Land art in Brazil

Nuno Ramos (born 1960, São Paulo, Brazil)

Nuno is a very diverse person. Achievements in the field of art are only one side of his personality. As a writer, he has several published books and received the Portugal Telecom Literary Award in 2009. As a film director, he made several short films. The sea, rocks, soil and time are an integral part of his land art works.

In 2000, Brazil celebrated its 500th anniversary. This event can be viewed in different ways. In 1500, this country was discovered by Portuguese navigators but this event led to oppression and destruction, it led to colonization. Before that date, Itaú Cultural Institute invited some artists to make works that would fit the location on the borders of the country. Itaú Cultural is an institution dedicated to the preservation, research and dissemination of artistic initiatives.

One of these works was the composition "Minuano". The word "minuano" means a cold wind that blows in the south of Brazil from March to September. The composition consists of five marble blocks. Each block is about 3 meters high. Their shape resembles irregular parallelepipeds. A mirror is built into the skin of every marble block. The earth, sky, and sun are reflected in the mirrors depending on the angle of view. The artist draws an analogy with the North American Indians, who used mirrors to transmit signals over long distances. The exact coordinates of the composition are unknown. In 2010, an expedition visited this place. According to its participants, the composition still existed, but one of the slabs fell to the ground. The members of the expedition found the place by comparing photographs with a satellite map of the area. The composition is located on the border with Uruguay and Argentina, on a farm at a distance of 22 km from the city of Barra do Quaraí (Rio Grande do Sul state).

Nuno Ramos, Minuano, border with Uruguay and Argentina, Brazil. Photo: MINUANO. In: ENCICLOPÉDIA Itaú Cultural de Arte e Cultura Brasileira. São Paulo: Itaú Cultural, 2023.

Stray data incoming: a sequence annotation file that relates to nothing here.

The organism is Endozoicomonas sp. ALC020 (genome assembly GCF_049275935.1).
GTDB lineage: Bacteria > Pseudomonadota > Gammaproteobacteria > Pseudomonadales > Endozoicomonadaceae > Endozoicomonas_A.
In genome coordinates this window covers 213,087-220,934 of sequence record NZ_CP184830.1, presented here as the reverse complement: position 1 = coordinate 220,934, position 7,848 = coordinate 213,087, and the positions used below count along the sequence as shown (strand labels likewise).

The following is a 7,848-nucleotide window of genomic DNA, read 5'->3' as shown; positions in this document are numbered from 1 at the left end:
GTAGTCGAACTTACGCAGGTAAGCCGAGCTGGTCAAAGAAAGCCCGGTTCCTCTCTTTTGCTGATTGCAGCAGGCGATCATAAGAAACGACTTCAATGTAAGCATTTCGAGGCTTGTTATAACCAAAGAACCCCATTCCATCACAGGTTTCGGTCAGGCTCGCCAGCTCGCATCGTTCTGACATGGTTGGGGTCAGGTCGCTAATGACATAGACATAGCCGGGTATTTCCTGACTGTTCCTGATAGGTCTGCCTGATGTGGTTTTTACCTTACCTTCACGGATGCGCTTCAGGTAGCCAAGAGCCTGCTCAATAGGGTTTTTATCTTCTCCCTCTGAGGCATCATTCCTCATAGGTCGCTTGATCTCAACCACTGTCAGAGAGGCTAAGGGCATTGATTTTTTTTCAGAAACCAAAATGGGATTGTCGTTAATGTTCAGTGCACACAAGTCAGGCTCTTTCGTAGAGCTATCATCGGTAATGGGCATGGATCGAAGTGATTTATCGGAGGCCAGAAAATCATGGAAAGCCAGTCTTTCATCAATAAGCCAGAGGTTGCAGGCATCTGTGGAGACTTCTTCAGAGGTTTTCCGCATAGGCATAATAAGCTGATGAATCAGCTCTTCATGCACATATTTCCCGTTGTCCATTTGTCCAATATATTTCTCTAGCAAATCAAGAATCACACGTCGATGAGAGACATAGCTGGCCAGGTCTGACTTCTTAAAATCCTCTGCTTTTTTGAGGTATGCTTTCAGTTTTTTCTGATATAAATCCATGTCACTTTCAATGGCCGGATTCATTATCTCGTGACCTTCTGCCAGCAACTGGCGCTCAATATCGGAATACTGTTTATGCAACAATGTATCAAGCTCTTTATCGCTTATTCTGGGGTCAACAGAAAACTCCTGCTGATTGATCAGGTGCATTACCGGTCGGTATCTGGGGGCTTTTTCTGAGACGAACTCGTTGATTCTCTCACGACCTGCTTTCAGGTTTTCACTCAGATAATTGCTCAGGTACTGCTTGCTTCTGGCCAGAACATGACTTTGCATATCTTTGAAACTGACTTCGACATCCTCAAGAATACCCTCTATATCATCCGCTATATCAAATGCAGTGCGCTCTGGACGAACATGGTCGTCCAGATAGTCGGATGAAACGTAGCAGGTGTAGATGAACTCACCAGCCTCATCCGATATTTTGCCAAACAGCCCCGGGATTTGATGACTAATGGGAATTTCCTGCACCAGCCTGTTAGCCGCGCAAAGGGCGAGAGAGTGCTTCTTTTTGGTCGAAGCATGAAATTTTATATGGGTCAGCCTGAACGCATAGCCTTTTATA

Acesso em: 12 de maio de 2023. Verbete da Enciclopédia.

ISBN: 978-85-7979-060-7

The next work is located in the park of the Museu do Açude and is called Calado. This word has several meanings. As a noun, the word means the depth of the ship's immersion in the water. As an adjective, it means silent or secretive. The work was made in 2003 from asphalt, burnt oil and tempered glass. It rises across the path. This work is made on the contrast between nature and an artificial object. This is a work about disorder in which the object is allegedly out of place, because it prevents walking on a smooth path. This is a work about the sense of strangeness experienced by today’s people.

Nuno Ramos, Calado, Rio de Janeiro, Brazil. Photo: CC BY-NC 2.0 by thefuturistics, 2008

Nuno also created the object called "Matacão" or meteorite rain. It was made in 1996, but it wasn't even open to the public. The object was located at the entrance to the municipality of Orlândia, São Paulo state, when driving from Ribeirão Preto, near the ring road.

The composition consists of 12 large granite boulders. Each weighs up to 25 tons. А pit was dug in the ground under each boulder, in a shape similar to the shape of the boulder. The depth of pits is up to 2.5 m. Some boulders were hidden in the pit almost completely, some were half hidden. The inner surface of the pit is cemented. It seems that the boulders were lying in huge boxes.